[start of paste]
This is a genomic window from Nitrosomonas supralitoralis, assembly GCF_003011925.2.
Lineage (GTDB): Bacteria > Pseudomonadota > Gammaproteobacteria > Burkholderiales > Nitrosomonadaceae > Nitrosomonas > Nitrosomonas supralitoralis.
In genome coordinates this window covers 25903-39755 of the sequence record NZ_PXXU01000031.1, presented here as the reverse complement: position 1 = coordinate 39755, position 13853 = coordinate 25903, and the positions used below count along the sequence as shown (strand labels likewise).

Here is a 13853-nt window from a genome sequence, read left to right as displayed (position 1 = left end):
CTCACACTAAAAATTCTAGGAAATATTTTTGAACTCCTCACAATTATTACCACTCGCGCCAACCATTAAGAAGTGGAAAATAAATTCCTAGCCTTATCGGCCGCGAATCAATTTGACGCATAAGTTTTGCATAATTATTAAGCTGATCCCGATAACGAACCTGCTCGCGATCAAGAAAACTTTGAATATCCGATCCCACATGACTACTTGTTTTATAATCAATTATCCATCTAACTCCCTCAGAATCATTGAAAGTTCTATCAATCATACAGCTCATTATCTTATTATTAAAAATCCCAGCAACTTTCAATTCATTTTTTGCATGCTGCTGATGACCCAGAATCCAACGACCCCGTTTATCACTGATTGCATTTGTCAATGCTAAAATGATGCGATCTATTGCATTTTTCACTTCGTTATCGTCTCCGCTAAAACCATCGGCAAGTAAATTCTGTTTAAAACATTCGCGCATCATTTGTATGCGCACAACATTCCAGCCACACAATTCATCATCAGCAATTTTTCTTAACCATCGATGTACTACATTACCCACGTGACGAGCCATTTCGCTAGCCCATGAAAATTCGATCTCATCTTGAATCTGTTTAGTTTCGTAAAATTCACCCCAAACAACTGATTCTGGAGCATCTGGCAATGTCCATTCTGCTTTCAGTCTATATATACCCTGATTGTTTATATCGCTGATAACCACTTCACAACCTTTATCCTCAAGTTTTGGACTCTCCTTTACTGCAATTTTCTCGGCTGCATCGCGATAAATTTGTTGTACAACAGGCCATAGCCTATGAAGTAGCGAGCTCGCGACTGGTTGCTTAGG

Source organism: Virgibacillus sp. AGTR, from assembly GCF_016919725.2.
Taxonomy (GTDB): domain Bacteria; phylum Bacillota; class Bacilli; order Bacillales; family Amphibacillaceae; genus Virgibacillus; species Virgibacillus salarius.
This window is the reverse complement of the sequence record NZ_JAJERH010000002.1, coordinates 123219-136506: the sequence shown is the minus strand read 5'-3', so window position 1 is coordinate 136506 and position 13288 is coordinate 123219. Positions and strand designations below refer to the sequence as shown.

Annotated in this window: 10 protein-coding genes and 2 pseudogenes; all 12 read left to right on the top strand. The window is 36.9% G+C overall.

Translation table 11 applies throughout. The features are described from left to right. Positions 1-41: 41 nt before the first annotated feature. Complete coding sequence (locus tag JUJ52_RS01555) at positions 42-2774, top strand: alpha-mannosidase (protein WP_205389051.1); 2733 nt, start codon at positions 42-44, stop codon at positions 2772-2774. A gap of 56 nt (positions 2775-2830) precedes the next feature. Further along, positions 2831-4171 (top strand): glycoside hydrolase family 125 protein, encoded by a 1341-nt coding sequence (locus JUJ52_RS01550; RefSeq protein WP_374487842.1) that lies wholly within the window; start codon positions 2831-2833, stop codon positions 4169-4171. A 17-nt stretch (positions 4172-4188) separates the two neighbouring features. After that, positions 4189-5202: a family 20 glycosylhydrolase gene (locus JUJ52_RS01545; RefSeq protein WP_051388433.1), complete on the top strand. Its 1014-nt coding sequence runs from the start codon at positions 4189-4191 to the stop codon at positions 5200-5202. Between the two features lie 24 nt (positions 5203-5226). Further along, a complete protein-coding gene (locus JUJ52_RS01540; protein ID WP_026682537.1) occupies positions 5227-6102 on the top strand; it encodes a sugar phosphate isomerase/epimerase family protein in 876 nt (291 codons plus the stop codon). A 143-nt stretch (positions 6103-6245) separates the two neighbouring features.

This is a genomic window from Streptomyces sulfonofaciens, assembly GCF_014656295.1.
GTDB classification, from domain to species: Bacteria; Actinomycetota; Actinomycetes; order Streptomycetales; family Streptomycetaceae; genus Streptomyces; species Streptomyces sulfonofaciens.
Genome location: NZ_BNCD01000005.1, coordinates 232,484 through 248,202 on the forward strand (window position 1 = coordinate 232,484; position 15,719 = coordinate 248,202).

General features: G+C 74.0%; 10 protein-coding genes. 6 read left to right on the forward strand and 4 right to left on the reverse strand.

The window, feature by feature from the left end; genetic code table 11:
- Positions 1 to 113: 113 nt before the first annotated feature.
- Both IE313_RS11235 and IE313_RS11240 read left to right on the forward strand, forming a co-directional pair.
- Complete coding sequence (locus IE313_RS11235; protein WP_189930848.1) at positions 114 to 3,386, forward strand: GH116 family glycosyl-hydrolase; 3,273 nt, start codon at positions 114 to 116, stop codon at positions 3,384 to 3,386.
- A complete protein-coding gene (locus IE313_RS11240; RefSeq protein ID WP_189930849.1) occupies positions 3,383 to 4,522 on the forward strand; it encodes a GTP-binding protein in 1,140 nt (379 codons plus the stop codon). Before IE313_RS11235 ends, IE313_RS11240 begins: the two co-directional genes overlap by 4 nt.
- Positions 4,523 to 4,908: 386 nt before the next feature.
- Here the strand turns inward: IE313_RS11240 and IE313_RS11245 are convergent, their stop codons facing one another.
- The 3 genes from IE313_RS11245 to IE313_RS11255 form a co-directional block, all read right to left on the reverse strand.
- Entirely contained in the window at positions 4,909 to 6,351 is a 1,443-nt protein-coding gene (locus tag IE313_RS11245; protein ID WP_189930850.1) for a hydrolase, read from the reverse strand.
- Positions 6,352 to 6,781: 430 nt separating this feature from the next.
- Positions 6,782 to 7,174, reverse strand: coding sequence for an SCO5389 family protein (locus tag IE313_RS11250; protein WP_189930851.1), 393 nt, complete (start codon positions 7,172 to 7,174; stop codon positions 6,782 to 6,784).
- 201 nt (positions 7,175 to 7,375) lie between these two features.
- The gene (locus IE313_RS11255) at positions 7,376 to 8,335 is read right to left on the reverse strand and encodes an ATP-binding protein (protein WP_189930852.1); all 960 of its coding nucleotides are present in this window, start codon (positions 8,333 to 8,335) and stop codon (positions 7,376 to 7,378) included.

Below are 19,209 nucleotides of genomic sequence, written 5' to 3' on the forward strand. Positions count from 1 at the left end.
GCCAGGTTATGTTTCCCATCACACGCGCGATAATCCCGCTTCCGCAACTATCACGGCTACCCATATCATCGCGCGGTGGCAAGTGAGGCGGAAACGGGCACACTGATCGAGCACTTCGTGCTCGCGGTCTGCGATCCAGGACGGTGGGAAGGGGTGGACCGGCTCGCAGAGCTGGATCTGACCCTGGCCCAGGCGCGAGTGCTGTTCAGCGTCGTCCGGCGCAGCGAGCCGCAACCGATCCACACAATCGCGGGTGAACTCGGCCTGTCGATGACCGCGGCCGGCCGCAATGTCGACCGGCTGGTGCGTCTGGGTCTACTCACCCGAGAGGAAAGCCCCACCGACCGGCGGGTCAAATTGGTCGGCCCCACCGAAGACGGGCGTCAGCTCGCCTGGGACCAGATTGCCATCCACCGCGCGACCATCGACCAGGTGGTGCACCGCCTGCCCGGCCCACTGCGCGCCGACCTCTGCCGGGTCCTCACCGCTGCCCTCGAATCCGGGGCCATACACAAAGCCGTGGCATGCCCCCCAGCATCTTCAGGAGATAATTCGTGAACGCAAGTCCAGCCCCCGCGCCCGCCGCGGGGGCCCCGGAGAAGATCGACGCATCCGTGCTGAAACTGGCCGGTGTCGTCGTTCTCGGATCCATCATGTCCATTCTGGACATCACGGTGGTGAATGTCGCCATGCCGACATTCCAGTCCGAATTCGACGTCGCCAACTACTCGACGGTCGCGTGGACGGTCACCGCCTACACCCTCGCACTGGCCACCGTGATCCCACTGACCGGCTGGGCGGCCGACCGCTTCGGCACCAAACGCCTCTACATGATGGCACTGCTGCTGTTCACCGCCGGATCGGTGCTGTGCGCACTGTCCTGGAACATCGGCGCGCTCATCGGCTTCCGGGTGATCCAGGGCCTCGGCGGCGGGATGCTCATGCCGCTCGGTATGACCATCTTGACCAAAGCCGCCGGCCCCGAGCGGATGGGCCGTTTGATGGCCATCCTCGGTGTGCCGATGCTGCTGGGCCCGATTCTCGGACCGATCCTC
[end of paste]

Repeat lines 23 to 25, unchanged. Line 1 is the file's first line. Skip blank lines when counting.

- Entirely contained in the window at positions 4,909 to 6,351 is a 1,443-nt protein-coding gene (locus tag IE313_RS11245; protein ID WP_189930850.1) for a hydrolase, read from the reverse strand.
- Positions 6,352 to 6,781: 430 nt separating this feature from the next.
- Positions 6,782 to 7,174, reverse strand: coding sequence for an SCO5389 family protein (locus tag IE313_RS11250; protein WP_189930851.1), 393 nt, complete (start codon positions 7,172 to 7,174; stop codon positions 6,782 to 6,784).